A father, whose two boys were expelled after he allegedly intimidated an official at the Pridwin Preparatory School in Melrose, Johannesburg, had created a “toxic” atmosphere at the school, the Constitutional Court heard on Thursday.
“The parents were a poisonous presence because of the way they traumatised the staff, unsettled the school and brought a well-respected institution into disrepute,” advocate Alistair Franklin SC, who is representing the school, argued.
The parents cannot be named to protect their children’s identities. The school expelled the boys in 2016 after their father was allegedly involved in several “unfortunate” incidents at sporting events.
The parents approached the High Court, asking for a review of the principal’s decision to cancel the Parent Contract, and for the decision to be set aside.
They also wanted the court to declare the school’s decision unconstitutional, unlawful and invalid.
High court decision
However, the High Court dismissed the application and ordered the parents to remove their children from the school at the end of the 2017.
The parents then approached the Supreme Court of Appeal (SCA) in Bloemfontein.
In its majority judgment, the SCA found that it was not in the best interests of everyone concerned for the family to remain at the school. This prompted the parents to approach the apex court.
During arguments on Thursday, Franklin argued that, for two and half years after the notices were given to the parents, they “vilified the school and the headmaster, while simultaneously insisting that their boys be allowed to remain there”.
Franklin told the judges that the school had given the parents a notice until the end of 2016, allowing them time to find a new school for their boys. But no attempts had been made by the parents to enroll them elsewhere, he said.
“The father’s inappropriate behaviour was repeatedly addressed by the school to no avail… termination [of the contract] was plainly justified in those circumstances.”
Franklin told the Constitutional Court that the children had no claim for basic education from an independent school. They only had a claim of basic education from a public school, he said.
“This school cannot continue with parents who behave this way. It is completely unacceptable.”
Franklin asked the court to refuse the application for leave to appeal, saying the matter was now moot.
“The boys have moved to new schools and the only relief sought is declaratory,” he said.
Arguing on behalf of the parents, advocate Gilbert Marcus SC said the children had not been afforded an opportunity of a hearing before they were expelled.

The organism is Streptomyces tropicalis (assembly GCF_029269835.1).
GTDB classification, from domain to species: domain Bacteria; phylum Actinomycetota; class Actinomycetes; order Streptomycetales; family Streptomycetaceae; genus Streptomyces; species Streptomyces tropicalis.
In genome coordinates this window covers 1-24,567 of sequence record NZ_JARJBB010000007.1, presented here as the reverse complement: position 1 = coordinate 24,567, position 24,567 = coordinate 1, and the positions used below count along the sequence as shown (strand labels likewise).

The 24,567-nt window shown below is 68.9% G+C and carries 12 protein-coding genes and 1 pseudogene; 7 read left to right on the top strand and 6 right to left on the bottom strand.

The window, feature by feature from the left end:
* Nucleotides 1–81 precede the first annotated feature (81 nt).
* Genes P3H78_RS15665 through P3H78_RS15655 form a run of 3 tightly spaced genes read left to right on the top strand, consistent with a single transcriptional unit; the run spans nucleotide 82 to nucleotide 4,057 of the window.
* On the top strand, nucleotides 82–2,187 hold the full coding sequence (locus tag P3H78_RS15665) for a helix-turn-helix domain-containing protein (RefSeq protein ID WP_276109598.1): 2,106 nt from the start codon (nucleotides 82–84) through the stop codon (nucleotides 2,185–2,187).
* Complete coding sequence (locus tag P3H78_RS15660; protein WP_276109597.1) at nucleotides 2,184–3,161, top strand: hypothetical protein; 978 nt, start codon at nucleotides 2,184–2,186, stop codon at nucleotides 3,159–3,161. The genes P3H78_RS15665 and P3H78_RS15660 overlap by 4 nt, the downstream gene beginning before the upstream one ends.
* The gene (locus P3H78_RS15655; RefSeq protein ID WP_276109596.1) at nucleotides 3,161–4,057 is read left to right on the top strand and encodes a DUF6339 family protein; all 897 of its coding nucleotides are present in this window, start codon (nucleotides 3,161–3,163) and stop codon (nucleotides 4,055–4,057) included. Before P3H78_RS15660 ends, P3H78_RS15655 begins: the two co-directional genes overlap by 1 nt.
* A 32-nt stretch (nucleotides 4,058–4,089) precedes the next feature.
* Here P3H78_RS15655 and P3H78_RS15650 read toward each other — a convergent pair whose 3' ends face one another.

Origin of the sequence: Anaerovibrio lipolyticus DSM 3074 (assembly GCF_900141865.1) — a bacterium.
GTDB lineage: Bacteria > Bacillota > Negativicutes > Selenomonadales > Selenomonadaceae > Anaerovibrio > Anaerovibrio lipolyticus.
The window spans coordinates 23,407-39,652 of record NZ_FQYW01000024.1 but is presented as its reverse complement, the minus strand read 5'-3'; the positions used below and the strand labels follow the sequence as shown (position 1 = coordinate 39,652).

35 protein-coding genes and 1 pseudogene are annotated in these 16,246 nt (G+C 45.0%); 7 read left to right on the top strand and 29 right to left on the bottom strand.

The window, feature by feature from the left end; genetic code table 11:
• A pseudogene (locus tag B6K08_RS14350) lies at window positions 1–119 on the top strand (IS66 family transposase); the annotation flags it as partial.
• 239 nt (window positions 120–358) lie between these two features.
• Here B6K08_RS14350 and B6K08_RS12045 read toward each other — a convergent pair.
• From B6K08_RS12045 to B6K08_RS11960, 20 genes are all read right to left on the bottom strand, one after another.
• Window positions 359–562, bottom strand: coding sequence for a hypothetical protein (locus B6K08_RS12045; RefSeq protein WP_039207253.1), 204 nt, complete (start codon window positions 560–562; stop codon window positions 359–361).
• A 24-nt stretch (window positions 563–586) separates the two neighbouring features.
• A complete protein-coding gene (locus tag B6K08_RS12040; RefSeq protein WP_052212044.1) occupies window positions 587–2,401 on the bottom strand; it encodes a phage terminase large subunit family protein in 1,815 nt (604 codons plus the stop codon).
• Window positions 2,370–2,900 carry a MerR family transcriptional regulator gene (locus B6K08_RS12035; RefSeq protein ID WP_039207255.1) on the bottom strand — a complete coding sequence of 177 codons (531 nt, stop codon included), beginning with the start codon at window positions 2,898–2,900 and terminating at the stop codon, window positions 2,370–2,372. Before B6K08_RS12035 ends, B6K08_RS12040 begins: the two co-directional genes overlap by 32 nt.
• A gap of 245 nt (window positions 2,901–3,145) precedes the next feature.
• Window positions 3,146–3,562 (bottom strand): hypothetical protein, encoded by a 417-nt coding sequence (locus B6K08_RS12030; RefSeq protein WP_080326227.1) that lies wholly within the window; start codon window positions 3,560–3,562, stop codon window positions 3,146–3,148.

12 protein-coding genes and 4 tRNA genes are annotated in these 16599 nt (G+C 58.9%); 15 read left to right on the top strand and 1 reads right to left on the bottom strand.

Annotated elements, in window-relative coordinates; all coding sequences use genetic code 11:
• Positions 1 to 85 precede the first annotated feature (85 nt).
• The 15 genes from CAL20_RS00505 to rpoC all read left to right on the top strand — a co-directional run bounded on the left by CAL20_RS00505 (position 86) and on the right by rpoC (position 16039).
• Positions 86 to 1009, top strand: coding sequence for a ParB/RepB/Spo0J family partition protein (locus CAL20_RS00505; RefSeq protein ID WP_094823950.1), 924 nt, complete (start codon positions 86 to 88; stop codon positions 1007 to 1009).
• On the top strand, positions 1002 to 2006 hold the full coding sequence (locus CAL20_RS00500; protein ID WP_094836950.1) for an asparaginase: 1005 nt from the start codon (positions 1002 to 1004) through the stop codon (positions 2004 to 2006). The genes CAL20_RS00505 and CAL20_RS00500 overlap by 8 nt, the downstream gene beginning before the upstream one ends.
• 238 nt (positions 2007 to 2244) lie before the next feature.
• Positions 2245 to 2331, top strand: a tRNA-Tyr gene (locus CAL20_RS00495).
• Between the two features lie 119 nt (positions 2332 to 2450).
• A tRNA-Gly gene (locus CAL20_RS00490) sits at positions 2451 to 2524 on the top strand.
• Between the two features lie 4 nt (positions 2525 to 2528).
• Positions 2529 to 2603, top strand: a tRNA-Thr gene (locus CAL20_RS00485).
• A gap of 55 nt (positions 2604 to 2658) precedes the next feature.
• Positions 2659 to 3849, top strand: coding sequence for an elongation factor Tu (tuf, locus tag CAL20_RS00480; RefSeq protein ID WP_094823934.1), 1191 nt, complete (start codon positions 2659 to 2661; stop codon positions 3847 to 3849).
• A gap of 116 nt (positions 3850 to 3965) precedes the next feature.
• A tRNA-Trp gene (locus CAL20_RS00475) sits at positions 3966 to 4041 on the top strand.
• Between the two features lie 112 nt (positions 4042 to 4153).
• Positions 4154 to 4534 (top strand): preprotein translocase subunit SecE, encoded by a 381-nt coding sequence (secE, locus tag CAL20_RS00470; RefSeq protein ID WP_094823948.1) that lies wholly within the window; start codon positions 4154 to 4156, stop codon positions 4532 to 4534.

Marcus said it was clear from the principal’s office that, before he cancelled the contracts, there was no indication that he had been considering this move.
“There was no hearing at all as to whether cancellation would or would not be in the best interest of the children,” he said.
“No hearing of any nature whatsoever was afforded to the children’s mother and, finally, the children themselves were never canvassed, either directly, or through their parents…”
Marcus said it was equally clear that the mother was not heard in any way and that the principal had conceded that he did not hear from the mother.
“Absolutely no hearing of whatsoever nature was given in relation of the best interest of the children,” Marcus said.
“He said the school adopted the attitude that the parents have joint parental rights and responsibilities and, therefore, there was really no need to hear from the mother.”
‘Come as a package’
Chief Justice Mogoeng Mogoeng asked Franklin why a decision was not taken to exclude the father from the school, and not the children.
“It may well be that if they [the boys] were given a chance to be heard they would have said ‘we can’t stand studying anywhere else except here’.
“The trauma might well have been appreciated by the principal and a suggestion by them that, ‘why not ban our parents from entering school premises?’ and allow us to study,” Mogoeng said.
Franklin replied that it would not have made a difference, adding that “they come as a package”.
“It is a family. You cannot distinguish the children from their parents. It would be the most awful experience to have to say to the parents, ‘your boys are at our school, but we don’t want you to come onto the premises. You may not watch your boys play cricket’,” he said.
The Centre for Child Law and Equal Education has been admitted as amicus curiae.